With the upcoming election looming, many of my clients have been riled up about this or that politician. I ask them to try an exercise. Suppose you hate Politician X. I ask you to read a short article of your own choosing about that politician–but it has to be an article written by a supporter of Politician X. You simply have to briefly and accurately summarize the article, just like giving a book report in second grade. Does it surprise you to know that almost no one actually completes this exercise? People “can’t find” an article, they “forget,” their dog ate their homework, whatever.
What is it about politics that turns otherwise sane and reasonable people into your raving drunk uncle? It’s not really about politics. That’s the first thing to understand.
Like it or not, politicians have authority. They make laws that directly effect your daily life. Of course you want to know if you can trust these people. But who were your first authority figures in life? The people who raised you. And your parents didn’t even have to be elected to get the gig. At some point in your development–maybe around adolescence–you probably questioned your parent’s “right to govern.” If you didn’t fully work through this healthy questioning and uncertainty at the time (and few of us do), it shows up later in life, but directed toward politicians, bosses, teachers, police officers, etc. For instance, are you furious at Politician X because you feel he or she is dishonest? Consider that rage is always something very personal. Ask yourself if, at some point growing up, you felt that one of your caretakers wasn’t fully honest with you. If your father cheated on your mother, for example, try to recognize your unresolved anger toward your father. You’ll never resolve family issues by bursting a blood vessel every time you see Politician X on TV.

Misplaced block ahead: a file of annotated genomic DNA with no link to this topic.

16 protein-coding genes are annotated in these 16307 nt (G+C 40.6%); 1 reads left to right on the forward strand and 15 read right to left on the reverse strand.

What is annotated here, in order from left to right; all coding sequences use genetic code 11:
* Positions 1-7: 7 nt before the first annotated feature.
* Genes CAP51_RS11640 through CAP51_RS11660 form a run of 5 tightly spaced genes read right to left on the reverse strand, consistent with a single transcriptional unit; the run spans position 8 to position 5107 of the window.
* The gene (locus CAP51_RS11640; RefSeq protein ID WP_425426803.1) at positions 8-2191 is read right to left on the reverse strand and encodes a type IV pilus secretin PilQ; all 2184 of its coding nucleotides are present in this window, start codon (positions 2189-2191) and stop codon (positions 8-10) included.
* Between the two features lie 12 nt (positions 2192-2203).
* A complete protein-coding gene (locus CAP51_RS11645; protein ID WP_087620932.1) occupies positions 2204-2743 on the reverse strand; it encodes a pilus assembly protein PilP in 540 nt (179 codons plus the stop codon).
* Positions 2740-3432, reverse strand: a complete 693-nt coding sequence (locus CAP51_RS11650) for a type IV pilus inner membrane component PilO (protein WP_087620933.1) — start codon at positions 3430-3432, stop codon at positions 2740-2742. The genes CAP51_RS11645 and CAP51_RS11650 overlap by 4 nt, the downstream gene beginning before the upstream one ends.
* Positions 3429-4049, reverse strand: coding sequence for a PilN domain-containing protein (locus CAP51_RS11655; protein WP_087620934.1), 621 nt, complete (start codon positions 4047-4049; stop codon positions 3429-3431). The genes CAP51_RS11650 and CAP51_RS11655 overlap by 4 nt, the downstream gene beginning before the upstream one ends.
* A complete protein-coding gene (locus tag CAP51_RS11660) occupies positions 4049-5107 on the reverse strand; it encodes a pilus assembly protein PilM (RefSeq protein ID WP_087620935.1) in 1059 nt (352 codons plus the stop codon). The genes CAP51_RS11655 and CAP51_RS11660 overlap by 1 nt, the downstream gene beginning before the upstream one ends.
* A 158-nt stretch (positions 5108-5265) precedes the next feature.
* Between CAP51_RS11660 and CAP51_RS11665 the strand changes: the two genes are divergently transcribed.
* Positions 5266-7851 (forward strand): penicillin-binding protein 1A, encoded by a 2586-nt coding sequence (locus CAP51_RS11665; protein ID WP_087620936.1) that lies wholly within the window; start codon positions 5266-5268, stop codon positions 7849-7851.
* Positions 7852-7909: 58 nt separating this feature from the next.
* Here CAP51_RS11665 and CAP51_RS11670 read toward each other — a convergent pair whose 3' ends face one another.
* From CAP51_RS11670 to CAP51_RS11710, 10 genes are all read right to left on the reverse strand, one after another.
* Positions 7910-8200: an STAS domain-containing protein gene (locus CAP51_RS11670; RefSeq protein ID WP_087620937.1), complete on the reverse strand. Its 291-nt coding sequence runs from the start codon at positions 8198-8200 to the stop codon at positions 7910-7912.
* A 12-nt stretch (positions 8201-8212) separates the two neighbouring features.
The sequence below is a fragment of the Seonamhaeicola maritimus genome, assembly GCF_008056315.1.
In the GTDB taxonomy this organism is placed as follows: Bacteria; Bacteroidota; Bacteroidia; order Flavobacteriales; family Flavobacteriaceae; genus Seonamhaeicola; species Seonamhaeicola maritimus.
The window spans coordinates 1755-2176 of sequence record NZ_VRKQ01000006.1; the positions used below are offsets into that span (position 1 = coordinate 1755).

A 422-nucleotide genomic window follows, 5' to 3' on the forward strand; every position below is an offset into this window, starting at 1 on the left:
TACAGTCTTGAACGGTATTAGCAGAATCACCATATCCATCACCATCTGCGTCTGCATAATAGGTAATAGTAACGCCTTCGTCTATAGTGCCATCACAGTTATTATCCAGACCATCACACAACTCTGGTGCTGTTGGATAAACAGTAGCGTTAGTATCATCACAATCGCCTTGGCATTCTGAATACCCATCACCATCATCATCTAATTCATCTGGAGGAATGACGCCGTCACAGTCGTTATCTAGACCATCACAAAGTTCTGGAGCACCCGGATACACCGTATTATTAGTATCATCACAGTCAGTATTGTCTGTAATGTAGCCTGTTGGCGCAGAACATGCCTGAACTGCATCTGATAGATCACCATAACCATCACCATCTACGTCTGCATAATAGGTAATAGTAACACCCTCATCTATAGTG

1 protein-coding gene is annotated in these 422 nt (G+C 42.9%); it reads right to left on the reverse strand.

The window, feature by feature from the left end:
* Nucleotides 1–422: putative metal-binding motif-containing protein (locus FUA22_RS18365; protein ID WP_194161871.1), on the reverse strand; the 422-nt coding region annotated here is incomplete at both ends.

Degree of Influence
Many political issues come down to a matter of government’ “size” or reach. How involved do you feel the government should be in your life? Forget about Republican versus Democrat for a moment. Instead, ask yourself whether your parents were sometimes too involved, or not involved enough, when you were growing up. For example, was your mother an anxious, overly protective caretaker? This could easily foster negative feelings toward “big government” as an adult. Or did your father work long hours, so that you barely ever saw him? Maybe you feel “small government” won’t do enough to take care of your basic needs.
Your political views are likely shaped unconsciously. In fact, your most “passionate” political views may reflect your childhood challenges more than they do your careful, objective research into whatever political issue. This is why most folks would rather hold on to their irrational rage toward Politician X rather than read an article about his or her viewpoints.
About the Author: James Robbins is a licensed professional counselor, published author and co-owner of Dallas Whole Life Counseling. He has over 15 years of experience helping people in various life stages that come from a wide variety of cultural, economic and family backgrounds. Learn more about his background by clicking here.